On the Recent Incidents of Gun Violence
Date: August 6, 2019
TO: THE NYU COMMUNITY
FROM: President Hamilton
These past days have been tragic and disturbing. The calm of all of our summers has been shattered by senseless and inexplicable eruptions of mass gun violence in Gilroy, California; El Paso, Texas; and Dayton, Ohio.
Even as the authorities continue to investigate the motives in each shooting, in El Paso, indications are that the attack was fueled by anti-immigrant sentiments. It is agonizing that these ancient hatreds - xenophobia, racism, anti-Semitism, Islamophobia, homophobia, religious extremism, and the others - and their companions - ostracism, bullying, discrimination, oppression, and violence - plague us still. As a university president and professor, parent and grandparent, I am dismayed not only by their tenacity, but also by the frequent rhetoric in our national discourse that helps them persist.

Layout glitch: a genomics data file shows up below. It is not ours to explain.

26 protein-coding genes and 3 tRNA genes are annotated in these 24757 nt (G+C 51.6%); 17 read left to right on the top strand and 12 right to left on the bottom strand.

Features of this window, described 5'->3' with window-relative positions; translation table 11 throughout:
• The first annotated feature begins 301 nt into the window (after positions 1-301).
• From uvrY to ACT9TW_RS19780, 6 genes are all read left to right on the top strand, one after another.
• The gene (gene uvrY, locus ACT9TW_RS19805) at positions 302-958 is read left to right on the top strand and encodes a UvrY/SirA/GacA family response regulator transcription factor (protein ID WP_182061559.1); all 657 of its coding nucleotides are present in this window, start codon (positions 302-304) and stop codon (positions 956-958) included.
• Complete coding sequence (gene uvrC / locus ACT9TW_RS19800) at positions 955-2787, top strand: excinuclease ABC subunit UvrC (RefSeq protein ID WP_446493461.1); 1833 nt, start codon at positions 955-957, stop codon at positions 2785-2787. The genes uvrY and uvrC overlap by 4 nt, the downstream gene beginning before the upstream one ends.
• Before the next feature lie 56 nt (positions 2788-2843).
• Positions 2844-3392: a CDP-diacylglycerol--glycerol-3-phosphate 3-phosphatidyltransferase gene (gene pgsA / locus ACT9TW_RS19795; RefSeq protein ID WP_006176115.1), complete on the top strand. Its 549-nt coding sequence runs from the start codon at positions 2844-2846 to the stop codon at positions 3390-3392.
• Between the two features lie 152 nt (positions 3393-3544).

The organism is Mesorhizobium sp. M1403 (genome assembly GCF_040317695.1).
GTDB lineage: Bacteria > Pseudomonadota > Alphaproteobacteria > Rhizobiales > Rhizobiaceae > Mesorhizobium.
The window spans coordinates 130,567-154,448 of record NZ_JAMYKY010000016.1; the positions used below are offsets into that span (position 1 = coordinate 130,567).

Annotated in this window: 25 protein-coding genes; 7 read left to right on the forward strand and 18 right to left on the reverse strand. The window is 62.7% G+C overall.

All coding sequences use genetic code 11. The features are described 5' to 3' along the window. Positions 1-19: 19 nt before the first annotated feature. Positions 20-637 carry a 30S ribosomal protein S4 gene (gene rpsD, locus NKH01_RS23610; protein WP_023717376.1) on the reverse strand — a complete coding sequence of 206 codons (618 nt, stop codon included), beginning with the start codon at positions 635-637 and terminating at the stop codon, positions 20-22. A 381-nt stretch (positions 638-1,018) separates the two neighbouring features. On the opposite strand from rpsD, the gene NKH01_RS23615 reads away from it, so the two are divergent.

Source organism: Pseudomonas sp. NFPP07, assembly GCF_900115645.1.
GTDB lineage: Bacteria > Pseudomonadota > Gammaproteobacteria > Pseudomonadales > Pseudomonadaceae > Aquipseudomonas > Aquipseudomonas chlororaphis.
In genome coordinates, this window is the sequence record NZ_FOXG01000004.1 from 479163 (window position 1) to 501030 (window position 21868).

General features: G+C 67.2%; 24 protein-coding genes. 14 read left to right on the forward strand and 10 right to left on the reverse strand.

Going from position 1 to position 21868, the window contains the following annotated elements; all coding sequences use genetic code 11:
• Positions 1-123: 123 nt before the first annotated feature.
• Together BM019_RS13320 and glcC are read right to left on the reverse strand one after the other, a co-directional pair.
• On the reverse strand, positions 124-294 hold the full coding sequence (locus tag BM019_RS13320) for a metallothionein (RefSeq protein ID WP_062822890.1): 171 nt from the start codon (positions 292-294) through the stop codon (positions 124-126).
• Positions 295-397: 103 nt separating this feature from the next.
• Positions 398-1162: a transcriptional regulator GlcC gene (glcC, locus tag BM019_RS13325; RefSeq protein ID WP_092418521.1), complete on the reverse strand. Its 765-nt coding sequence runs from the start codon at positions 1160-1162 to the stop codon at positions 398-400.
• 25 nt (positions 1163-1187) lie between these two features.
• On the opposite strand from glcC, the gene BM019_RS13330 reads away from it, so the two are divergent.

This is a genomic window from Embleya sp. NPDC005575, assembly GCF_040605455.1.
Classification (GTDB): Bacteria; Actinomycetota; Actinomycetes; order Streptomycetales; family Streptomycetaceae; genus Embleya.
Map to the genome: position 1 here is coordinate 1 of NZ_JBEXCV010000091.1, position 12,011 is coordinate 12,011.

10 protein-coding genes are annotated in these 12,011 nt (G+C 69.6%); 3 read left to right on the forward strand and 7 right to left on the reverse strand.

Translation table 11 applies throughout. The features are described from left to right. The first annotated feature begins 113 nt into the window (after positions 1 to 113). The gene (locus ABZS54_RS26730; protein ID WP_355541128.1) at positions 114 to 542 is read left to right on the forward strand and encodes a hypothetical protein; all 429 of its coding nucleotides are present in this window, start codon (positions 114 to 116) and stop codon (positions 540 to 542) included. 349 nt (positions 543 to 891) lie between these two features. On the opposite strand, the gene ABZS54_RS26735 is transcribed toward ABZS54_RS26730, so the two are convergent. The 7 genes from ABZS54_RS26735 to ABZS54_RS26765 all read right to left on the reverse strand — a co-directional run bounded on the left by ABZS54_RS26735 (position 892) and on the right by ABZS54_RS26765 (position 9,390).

With tens of thousands of gun deaths per year in the US and a record of mass shootings unequalled by any other country, we are far past the time when we should have made copious federal research funding available to summon together the best minds in psychology and mental health, sociology, law, education, public health, and other fields to study this issue and offer us solutions. Yet we do not - another example of the spurning of research and evidence-based policy-making to solve our great challenges.
Yet I will not give up hope. In a few short weeks, we will convene again for the start of a new school year. We can draw comfort from one another's company then. Perhaps more importantly, we can make our community a model of how diversity can be a basis for inclusion, disagreement a basis for reasoned debate, challenges a basis for problem-solving.
In the meantime, we have reached out to our students from the affected areas. Let us offer our deepest sympathies to the people of those communities, our commitment to stand with them, and our pledge to do what we can to end recurrences of this ghastly pattern of violence.
NYU's Wellness Exchange (212-443-9999 and firstname.lastname@example.org) is available 24/7. If recent events have left you in need of help and you would like to speak to someone, contact the Wellness Exchange.